A: The location of the facility is probably the most unique part of the facility and critical to the long-term plans and objectives of the business. The co-location within the same campus of pre-clinical research development, along with first-in-human clinical trials, provides for efficient, effective collaboration. Having collaborators and clinicians, including world leader epilepsy specialists, literally across the hallway is vital to the development and fast tracking of first-in-human prototypes. This close and continuous information transfer to and from clinicians allows clinical problems to be investigated in real time by our dedicated team of researchers and engineers. 

Q: What sorts of challenges did you encounter during the design/build process, and how did you overcome them? 

A: Building in a live hospital environment with adjacent clinical spaces meant careful planning and liaison with the wider hospital team was essential, especially in relation to isolation of services and noisy works. These renovations also took place within a very old building, which had inherent issues. It wasn’t until construction began that we discovered how many issues existed, such outdated plumbing and cracks in slabs. Close liaison with the hospital engineering department and other tenants within the hospital was of paramount importance for the duration of the build to ensure compliance, and allow tenants to continue operations. 

Q: How did you work together with other members of the project team to collaborate on this building? Can you talk about your communication strategies and any compromises that needed to be reached in order to advance the project? 

A: It took a dedicated team to design, implement, and get this facility operational! Merat Architects worked in conjunction with Lucid Consulting (engineering) to develop the plans, which builders Alchemy Construct brought to life. The Bionics Institute has a small team of dedicated staff that helped to design this facility from the ground up. They ensured we captured the specialized functionality whilst also incorporating the appropriate safety standards and operating processes.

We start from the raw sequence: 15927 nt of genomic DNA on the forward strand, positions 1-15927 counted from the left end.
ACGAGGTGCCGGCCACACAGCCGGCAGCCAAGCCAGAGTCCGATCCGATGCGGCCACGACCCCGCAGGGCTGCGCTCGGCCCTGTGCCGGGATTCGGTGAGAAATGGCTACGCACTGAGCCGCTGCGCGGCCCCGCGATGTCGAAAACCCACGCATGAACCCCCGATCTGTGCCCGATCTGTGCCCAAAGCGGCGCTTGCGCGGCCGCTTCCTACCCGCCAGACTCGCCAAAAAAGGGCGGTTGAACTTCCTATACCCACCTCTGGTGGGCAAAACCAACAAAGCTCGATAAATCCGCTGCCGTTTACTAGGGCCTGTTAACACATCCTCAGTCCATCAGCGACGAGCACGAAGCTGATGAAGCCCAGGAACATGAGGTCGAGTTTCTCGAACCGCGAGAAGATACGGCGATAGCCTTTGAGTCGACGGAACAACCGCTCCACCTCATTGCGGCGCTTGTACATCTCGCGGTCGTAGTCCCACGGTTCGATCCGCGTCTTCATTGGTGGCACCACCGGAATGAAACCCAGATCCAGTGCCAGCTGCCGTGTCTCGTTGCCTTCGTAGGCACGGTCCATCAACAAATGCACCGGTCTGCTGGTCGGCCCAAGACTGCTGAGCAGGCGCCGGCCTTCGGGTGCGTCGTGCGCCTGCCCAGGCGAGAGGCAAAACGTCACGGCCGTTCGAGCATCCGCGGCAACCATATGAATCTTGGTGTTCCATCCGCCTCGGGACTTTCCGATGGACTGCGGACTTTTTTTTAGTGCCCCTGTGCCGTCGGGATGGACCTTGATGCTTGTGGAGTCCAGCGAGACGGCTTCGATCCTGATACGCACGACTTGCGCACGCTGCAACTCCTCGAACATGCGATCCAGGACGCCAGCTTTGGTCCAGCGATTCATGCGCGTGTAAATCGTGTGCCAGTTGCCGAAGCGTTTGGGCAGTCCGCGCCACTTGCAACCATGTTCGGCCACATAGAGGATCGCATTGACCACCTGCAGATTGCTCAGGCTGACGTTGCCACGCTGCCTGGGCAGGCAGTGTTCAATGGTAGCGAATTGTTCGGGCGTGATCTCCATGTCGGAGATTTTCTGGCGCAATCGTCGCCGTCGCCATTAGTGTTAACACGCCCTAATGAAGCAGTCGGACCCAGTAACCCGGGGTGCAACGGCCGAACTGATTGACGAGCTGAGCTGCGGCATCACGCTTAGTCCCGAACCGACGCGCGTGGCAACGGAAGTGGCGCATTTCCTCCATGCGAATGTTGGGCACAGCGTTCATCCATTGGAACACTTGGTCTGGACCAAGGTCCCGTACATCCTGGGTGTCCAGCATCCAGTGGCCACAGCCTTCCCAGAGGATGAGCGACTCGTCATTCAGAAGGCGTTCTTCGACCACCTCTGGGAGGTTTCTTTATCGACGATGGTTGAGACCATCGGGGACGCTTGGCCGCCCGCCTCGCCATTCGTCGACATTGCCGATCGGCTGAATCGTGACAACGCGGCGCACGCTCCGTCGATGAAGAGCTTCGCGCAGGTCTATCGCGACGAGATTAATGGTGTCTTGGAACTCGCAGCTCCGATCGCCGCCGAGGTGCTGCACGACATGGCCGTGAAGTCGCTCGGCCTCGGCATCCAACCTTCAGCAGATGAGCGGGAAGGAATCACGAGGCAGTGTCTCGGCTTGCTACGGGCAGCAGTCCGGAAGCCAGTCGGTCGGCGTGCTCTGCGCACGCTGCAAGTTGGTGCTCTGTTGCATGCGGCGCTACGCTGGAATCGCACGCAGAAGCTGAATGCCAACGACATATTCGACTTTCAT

As most of this project was designed and built during a pandemic, we moved to online meetings, where we met twice a week with the internal team to keep the project on track. Nearly all aspects of the facility, including cleanrooms, were custom designed by the Bionics Institute team and purpose built. 

As always, there are going to be differences of opinions between engineers, management, and architects, but we managed to resolve these through close collaboration and open discussion. On some occasions, it would literally come down to a vote so we could agree and move forward. As much of it was virtual, we often did ‘mockup’ renders of the space to visualize what it would look like. We had an extensive amount of equipment to move into the new facility, which was a huge factor in the design and layout (not to mention electrical wiring and sufficient power point allocations!). 

Neo-Bionica workshop and prototyping laboratory.
Alchemy Construct

Q: If a similar facility or program were to look at your lab facilities for inspiration, what do you think they will take away as an example of what they should also implement in their own lab?

A: Spend time to carefully plan on what future operations might look like, and how your lab may grow. We spent a significant amount of time considering how we may expand, and ensuring that everything we implemented remained modular, so a very limited amount was fixed into place. This way, we have allowed for further growth and development, without costly renovations to be undertaken. Another consideration was the number of power points. As it is an engineering facility, there is will inevitably be growth and new equipment will need to be purchased. New equipment needs a home and also power to operate it. This also doesn’t just mean having extra physical power points, but also capacity on the power board to expand the number of additional circuits for loading.